Megan Woodward, July 5, 2009


NOAA Teacher at Sea
Megan Woodward 
Onboard NOAA Ship Oscar Dyson
July 1 – 18, 2009

Mission: Bering Sea Acoustic Trawl Survey
Geographical Area: Bering Sea/Dutch Harbor
Date: Tuesday, July 5, 2009

Weather/Location 
Position: N 58.37.239; W 171.05.968
Air Temp:  4.5-6.0 (deg C)
Water Temp:  4.94 (deg C)
Wind Speed: 16 knots
Weather: Overcast and rainy

This is the screen I use to get info about our ship’s location.  The little white speck inside the red oval is our ship.

This is the screen I use to get info about our ship’s location. The little white speck inside the red oval is our ship.

Science and Technology Log 

We have been at sea now for almost five days in search of pollock. The fish had not been spotted on the lines we traveled on until today. We had the opportunity for our first pollock trawl around 02:00, and used the Methot net to bring in two zooplankton samples earlier in my shift. This was by far the most action yet.  I was eager and ready to see what the fishing process was all about. This log will focus on the zooplankton samples.

The Methot net was put in the water and lowered to the desired depth determined by watching the location of the acoustic return. After twenty minutes the net was brought back up and the catch was unloaded.  I was expecting a net full of euphausiids, but the critters were actually collected in a small container on the back end of the net.  The catch was brought into the fish lab and dumped into a bucket so we could separate the other organisms caught in the net (9 jellyfish and 23 tiny pollock in this case). Once the other fish had been removed, we took a sample (a ••• cup scoop) to weigh and count the euphausiids in the sample (sample is shown above). The rest of the catch was also weighed. 

There were 543 euphausiids in the scoop. The weight and number help estimate the amount of euphausiids in the entire catch. We repeated this process again a few hours later. The second sample had almost twice as many euphausiids, 13 jellyfish and fewer than 5 pollock.

The survey tech and skilled fishermen lower the Methot net into the water.

The survey tech and skilled fishermen lower the Methot net into the water.

Personal Log 

Until today, the fishing portion of this trip remained a mystery.  However, I was feeling a little sea sick, okay very sea sick, so it was probably a good thing. We encountered some VERY rough seas with sustained winds ranging from 30-40 knots and swells averaging 17 ft. Some of the swells were much larger; one was rumored to be almost 35 ft. high.  Apparently the rough seas are expected to return tonight and tomorrow. My sea legs are securely fastened, so I am ready to take on whatever the sea has to offer.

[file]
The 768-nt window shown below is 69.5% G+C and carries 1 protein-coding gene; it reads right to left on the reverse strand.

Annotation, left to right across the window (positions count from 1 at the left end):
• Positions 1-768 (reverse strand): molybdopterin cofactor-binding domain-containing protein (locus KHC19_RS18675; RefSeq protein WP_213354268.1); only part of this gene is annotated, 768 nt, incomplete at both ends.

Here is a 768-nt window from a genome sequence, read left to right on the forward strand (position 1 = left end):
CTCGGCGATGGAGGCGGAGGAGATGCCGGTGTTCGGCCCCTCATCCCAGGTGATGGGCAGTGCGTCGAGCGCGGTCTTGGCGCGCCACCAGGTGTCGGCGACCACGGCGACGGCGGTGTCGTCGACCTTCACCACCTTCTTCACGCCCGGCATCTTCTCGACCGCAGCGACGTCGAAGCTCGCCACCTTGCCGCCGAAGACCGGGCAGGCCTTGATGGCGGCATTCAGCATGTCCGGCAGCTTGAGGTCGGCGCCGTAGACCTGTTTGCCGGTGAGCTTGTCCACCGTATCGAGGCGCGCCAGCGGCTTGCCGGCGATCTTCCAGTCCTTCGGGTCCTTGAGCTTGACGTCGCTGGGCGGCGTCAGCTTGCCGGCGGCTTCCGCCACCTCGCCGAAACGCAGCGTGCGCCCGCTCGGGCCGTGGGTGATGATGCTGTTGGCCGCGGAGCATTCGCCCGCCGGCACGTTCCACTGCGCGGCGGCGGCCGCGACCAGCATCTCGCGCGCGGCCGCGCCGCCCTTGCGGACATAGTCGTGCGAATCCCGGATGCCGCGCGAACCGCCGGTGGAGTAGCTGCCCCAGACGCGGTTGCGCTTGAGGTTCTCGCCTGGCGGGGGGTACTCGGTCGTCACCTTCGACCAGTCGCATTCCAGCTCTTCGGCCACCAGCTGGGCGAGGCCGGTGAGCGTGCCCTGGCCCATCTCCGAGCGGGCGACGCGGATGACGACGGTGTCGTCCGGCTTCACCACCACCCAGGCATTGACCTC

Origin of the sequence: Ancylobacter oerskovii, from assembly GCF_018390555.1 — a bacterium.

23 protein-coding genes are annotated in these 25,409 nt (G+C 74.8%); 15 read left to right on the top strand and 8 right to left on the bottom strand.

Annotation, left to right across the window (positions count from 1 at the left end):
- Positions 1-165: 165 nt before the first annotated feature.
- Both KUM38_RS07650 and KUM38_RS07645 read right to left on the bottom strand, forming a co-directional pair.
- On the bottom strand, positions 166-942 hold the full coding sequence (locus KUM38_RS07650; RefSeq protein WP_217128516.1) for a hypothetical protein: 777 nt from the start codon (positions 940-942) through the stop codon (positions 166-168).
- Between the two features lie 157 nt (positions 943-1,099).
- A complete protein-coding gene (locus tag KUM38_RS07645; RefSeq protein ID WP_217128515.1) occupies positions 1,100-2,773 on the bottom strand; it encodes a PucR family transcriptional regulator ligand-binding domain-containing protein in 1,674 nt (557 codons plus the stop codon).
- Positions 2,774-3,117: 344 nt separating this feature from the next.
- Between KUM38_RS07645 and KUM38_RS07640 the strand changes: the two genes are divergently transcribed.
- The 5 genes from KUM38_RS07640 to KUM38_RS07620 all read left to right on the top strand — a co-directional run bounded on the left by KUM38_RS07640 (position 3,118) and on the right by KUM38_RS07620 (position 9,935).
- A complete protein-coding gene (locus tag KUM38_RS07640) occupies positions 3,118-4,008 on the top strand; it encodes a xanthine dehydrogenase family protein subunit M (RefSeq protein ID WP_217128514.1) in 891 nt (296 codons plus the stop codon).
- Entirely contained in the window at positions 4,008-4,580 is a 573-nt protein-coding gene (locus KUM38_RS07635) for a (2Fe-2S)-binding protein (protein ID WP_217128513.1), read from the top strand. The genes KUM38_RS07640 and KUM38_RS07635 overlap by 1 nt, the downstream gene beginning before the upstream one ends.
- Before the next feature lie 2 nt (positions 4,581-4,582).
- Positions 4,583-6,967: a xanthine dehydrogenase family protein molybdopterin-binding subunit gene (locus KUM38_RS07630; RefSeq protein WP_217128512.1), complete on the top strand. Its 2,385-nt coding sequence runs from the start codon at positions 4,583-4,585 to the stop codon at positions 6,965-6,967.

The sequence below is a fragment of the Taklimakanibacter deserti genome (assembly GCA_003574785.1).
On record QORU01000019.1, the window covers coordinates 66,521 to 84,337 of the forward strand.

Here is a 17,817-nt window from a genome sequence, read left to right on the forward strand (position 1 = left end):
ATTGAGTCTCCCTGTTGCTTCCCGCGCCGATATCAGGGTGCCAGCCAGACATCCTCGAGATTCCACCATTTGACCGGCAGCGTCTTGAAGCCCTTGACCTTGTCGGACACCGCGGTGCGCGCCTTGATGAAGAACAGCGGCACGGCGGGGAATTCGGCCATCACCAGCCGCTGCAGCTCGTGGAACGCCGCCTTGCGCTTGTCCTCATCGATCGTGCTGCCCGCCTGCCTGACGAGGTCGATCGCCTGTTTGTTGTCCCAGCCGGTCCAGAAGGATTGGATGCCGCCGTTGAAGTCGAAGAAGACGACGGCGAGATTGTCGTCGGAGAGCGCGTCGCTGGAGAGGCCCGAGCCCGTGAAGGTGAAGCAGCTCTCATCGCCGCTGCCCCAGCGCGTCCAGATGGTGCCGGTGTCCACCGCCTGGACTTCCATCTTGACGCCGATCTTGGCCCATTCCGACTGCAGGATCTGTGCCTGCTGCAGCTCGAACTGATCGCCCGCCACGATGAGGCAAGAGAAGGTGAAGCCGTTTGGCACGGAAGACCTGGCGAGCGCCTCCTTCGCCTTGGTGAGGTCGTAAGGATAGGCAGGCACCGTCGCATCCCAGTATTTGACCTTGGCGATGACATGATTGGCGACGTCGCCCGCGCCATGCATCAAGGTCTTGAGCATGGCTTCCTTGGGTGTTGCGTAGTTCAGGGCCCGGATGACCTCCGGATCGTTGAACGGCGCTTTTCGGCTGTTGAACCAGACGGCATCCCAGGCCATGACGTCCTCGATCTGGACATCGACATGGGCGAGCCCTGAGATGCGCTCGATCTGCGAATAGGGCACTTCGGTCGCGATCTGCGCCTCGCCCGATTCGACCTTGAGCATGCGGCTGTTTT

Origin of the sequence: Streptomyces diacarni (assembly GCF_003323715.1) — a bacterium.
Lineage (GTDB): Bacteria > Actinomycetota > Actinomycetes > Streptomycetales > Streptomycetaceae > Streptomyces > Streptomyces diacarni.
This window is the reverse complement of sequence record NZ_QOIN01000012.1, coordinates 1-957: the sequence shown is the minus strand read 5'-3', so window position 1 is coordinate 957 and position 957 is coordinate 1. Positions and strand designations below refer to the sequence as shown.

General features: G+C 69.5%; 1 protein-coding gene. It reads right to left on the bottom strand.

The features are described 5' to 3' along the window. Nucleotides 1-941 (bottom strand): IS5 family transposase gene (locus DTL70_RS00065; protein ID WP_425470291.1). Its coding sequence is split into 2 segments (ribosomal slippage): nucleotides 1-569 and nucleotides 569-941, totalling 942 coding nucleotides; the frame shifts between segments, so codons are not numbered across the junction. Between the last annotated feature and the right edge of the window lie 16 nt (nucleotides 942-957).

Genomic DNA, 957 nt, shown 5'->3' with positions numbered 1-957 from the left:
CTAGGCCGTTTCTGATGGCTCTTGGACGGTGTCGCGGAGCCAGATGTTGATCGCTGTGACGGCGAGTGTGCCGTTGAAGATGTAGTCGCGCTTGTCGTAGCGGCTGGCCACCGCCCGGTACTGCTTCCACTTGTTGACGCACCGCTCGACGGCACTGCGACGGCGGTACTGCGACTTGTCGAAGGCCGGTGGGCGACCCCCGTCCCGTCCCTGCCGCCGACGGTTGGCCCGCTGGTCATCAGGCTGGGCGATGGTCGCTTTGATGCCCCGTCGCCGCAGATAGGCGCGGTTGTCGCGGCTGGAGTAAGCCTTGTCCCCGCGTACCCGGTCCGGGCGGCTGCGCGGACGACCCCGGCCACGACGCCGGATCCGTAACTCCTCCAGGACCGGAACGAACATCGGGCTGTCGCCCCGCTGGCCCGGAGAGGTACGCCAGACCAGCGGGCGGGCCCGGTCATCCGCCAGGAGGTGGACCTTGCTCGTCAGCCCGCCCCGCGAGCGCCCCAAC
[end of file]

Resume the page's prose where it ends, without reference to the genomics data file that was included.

When we brought in the first haul of pollock last night, my eyes must have looked like they were going to roll out of my head.  I couldn’t believe how many fish were coming across the conveyor belt. This was what I had been waiting for, so I got on my rain gear and started sorting the fish.  Each species was placed into separate crates so a count of all fish caught could be taken.  Of course, pollock made up the majority of the catch.  In the next few weeks, I will become an expert member of the pollock survey team. Everyone on board, both scientists and crew, have been more than willing to answer my

A sample of zooplankton brought up in the Methot net. These are euphausiids, which are also referred to as krill.

A sample of zooplankton brought up in the Methot net. These are euphausiids, which are also referred to as krill.

Getting used to the 16:00-04:00 (4pm4am) shift has been trying.  Today’s shift was the first that didn’t require a nap.  Due to the odd shift hours, I’ve been waking up at 14:00 (2 pm) and going to bed around 05:00 (5 am).  This makes mealtime tricky.  Dinner is served first, then I eat some breakfast in the middle of the night. My body is thoroughly confused. The ship’s cooks are wonderful, and continually provide a stocked mess hall with loads of choices.  I swear the dessert bar is continually whispering my name. I couldn’t ask for a more kind, welcoming group of people to work questions. One part of this adventure I’m looking forward to is getting to know the wide range of characters who make this important research possible.

It was certainly a thrill to see the first whale of the trip. The pod was spotted just off the bow of the ship andlater seen in the distance.

It was certainly a thrill to see the first whale of the trip. The pod was spotted just off the bow of the ship andlater seen in the distance.

Animals Seen 

  • Fin Whale
  • Jelly Fish
  • Flathead Sole
  • Northern Flathead Sole
  • Arrow tooth Flounder
  • Pollock
  • Yellow Irish Lord
  • Euphausiids

New Vocabulary 

Zooplankton– A very small or microscopic animal organisms possessing little or no power of locomotion (can’t move themselves), leaving them to merely drift or float in the water.

Euphausiids (eu·phau·si·id) – A type of zooplankton, also known as krill, are tiny shrimp-like crustaceans that form an important part in the diet of many animals including whales, seals, fishes and birds. These are the main food source for pollock.

Methot Net  – Methot is the name of the man who designed the style of plankton net we used to catch the euphausiids.

One of several jellyfish brought up in the nets. This guy is slimy and heavy, but not a stinger

One of several jellyfish brought up in the nets. This guy is slimy and heavy, but not a stinger 

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